September 17, 2018
[ult_cornerbox color=”000000″ backgroundcolor=”FFFFFF” bordercolor=”000000″ borderwidth=”1″ borderstyle=”solid” icon=”” ]1. You can absolutely do this thing.[/ult_cornerbox]
When I started out as a coach, I had no formal business training and no previous financial success.
The only things I’d done in sales were two short-lived jobs in college – telemarketing and selling vinyl siding – both of which I failed miserably at doing.
I believed I could help people, but who’d really want to pay for it?
I can assure you from experience that disqualifying thoughts and feelings are all they are – thoughts and feelings. They’re not valid.
Fear is normal. You’ve done much harder things that starting a coaching practice.
Of course, I didn’t know that when I started, but it certainly would have helped!
[ult_cornerbox color=”000000″ backgroundcolor=”FFFFFF” bordercolor=”000000″ borderwidth=”1″ borderstyle=”solid” icon=”” ]2. Don’t allow staying busy to fool you into thinking you’re working on your business when it’s actually a clever form of procrastination.[/ult_cornerbox]
Here’s what I mean…
There are really just a few things new coaches need to focus on when they’re starting out their practices, but it’s amazing how many things you can find to do that enable you to avoid the uncomfortable things that will actually build your business.
I tell our coaches all the time: When you start out as a coach, 80-90% of your time is simply developing relationships with people and serving them to add value and benefit so that they’ll become clients. For a traditional coach, that might be a group of people you regularly connect with and serve in a networking group or various other places. If you’re a virtual coach, it might be your network (audience) on Instagram.
When coaches are uncomfortable with the relational aspects of business – like meeting new people or connecting with groups within their network – they have the tendency to get distracted other activities in order to avoid it. For example, it’s much easier to curl up behind a laptop and tweak a website or get lost watching youtube videos about coaching.
The reality is, procrastination is just an escape from doing what you really need to do. It feels like an activity, and it is, but if it’s not an income-producing activity, then it’s simply avoiding what you need to be doing.
[ult_cornerbox color=”000000″ backgroundcolor=”FFFFFF” bordercolor=”000000″ borderwidth=”1″ borderstyle=”solid” icon=”” ]3. Don’t get stuck in the coaching training/preparation hamster wheel.[/ult_cornerbox]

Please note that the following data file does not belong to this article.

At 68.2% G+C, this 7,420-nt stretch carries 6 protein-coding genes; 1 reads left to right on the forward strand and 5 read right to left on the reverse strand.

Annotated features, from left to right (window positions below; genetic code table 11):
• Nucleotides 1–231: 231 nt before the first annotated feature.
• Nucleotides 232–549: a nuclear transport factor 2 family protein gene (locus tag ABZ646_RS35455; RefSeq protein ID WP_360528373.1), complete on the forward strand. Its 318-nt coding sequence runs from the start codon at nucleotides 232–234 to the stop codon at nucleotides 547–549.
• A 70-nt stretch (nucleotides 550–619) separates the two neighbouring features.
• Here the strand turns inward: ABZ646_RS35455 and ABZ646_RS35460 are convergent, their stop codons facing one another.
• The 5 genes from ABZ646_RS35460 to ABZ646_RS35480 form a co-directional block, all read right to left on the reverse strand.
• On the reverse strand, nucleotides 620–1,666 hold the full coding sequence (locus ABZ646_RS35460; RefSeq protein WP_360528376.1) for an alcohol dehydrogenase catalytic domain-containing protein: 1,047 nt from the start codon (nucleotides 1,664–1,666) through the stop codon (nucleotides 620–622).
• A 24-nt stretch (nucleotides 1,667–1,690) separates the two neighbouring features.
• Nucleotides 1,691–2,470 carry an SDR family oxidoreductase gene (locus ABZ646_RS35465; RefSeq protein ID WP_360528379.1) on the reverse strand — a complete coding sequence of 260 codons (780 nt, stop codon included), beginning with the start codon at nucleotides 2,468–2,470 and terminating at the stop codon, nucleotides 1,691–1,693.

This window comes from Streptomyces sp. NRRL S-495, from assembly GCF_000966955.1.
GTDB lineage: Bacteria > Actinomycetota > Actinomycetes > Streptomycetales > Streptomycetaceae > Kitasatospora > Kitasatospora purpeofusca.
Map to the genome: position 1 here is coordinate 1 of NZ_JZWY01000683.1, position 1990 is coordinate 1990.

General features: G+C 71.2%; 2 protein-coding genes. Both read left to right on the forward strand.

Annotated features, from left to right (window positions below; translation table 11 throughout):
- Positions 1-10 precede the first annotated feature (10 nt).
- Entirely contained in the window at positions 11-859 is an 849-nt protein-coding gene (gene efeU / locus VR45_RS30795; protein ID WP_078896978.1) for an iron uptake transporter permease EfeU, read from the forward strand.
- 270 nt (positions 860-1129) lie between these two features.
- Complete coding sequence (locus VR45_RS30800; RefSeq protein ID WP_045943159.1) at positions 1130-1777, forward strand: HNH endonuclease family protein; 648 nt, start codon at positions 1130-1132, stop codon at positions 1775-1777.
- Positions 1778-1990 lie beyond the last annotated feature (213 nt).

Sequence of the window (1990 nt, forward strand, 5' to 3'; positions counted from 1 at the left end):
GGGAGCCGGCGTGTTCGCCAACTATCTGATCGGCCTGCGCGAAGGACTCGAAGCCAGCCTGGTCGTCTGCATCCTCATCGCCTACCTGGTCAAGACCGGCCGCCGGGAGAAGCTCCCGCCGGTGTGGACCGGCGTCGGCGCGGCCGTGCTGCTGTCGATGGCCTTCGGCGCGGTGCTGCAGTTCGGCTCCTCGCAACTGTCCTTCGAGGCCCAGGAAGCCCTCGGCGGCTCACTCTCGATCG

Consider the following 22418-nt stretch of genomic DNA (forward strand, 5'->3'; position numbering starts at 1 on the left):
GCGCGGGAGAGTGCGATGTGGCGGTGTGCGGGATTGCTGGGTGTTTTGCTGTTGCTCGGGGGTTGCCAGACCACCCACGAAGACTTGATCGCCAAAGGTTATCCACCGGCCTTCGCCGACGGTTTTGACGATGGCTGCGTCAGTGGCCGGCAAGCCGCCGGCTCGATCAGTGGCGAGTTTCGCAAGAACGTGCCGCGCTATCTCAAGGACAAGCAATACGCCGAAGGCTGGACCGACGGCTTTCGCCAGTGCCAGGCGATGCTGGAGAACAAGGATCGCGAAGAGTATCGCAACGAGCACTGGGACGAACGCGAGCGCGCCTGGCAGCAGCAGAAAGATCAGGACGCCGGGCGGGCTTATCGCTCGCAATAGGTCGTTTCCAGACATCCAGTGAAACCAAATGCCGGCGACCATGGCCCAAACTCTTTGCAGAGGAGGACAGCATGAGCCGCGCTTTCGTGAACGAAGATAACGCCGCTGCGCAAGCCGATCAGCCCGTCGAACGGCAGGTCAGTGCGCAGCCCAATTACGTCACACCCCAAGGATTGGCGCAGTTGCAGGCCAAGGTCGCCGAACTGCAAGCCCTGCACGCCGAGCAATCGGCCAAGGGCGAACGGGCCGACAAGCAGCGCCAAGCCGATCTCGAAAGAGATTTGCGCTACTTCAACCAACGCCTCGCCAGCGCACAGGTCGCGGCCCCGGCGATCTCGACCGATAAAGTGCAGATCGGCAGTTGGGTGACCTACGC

Coaches are generally wired as learners, and learning is great. But the most learned coach isn’t the one who theoretically or philosophically knows a lot about coaching, but it’s the person who has war stories of being in the trenches as a coach. Experience really is the greatest teacher. Most of what you will learn about coaching isn’t going to happen in a classroom, but when you have another human being across the table from you.
I also know a lot of coaches who are always studying, reading, and attending workshops.
That’s great. But, at a certain point, training can become its own obstacle to starting. You just need to start and find out what you know or don’t know.
[ult_cornerbox color=”000000″ backgroundcolor=”FFFFFF” bordercolor=”000000″ borderwidth=”1″ borderstyle=”solid” icon=”” ]4. Don’t get hung up on coaching professional organizations, training hours, and multiple credentials.[/ult_cornerbox]
When new coaches do their initial research on coaching, they find various organizations and schools touting themselves.
There’s not a problem with that. We aren’t afraid to tell everyone we’re the largest life coach training program in North America and the #1 life coach certification online program.
However, the value of any program, credential, training, and professional organization is what it can do to help build and encourage you as a coach. But being a part of any of these things isn’t what actually builds your business. I think a lot of coaches mistakenly believe if they are a part of any of the ABC organizations that it’s going to attract clients. That is false. The coaching market knows very little about coaching and knows nothing about credentials or professional organizations.
Just remember that whatever training and affiliations you choose is for you personally, not for your clients.
[ult_cornerbox color=”000000″ backgroundcolor=”FFFFFF” bordercolor=”000000″ borderwidth=”1″ borderstyle=”solid” icon=”” ]5. Coaching is 90% business and 10% coaching.[/ult_cornerbox]
When you go to most coaching schools, the opposite is true about their training: it’s 90+% coaching and less than 10% business.
If you’re a learner, don’t spend all your time learning about coaching techniques, etc. Spend the lion’s share of your personal development time on how to build your business.
And if you need a program to help you launch, a little over 2 years ago, we created Jumpstart Your Coaching Practice. Jumpstart has a 20 module business development roadmap that is an A-Z on how to get a coaching practice started and includes weekly mentoring in the form of a live group call and an online community where you can roleplay with other students and get feedback on what you’re working on.
Jumpstart is also bundled with the Life Coach Certification Course, so you can get certified while getting the business support that you need to get your practice up and going.
Starting out doesn’t have to be difficult. It’s all about doing the right things and being consistent about doing them.
Paul Dabdoub is a master coach trainer & mentor, speaker, writer, and entrepreneur, and an executive coach who’s literally helped 1000’s of people take practical steps towards their future.
Paul is the founder of Life Coach Training Institute - the largest life coach training school in North America and the #1 life coach certification online program.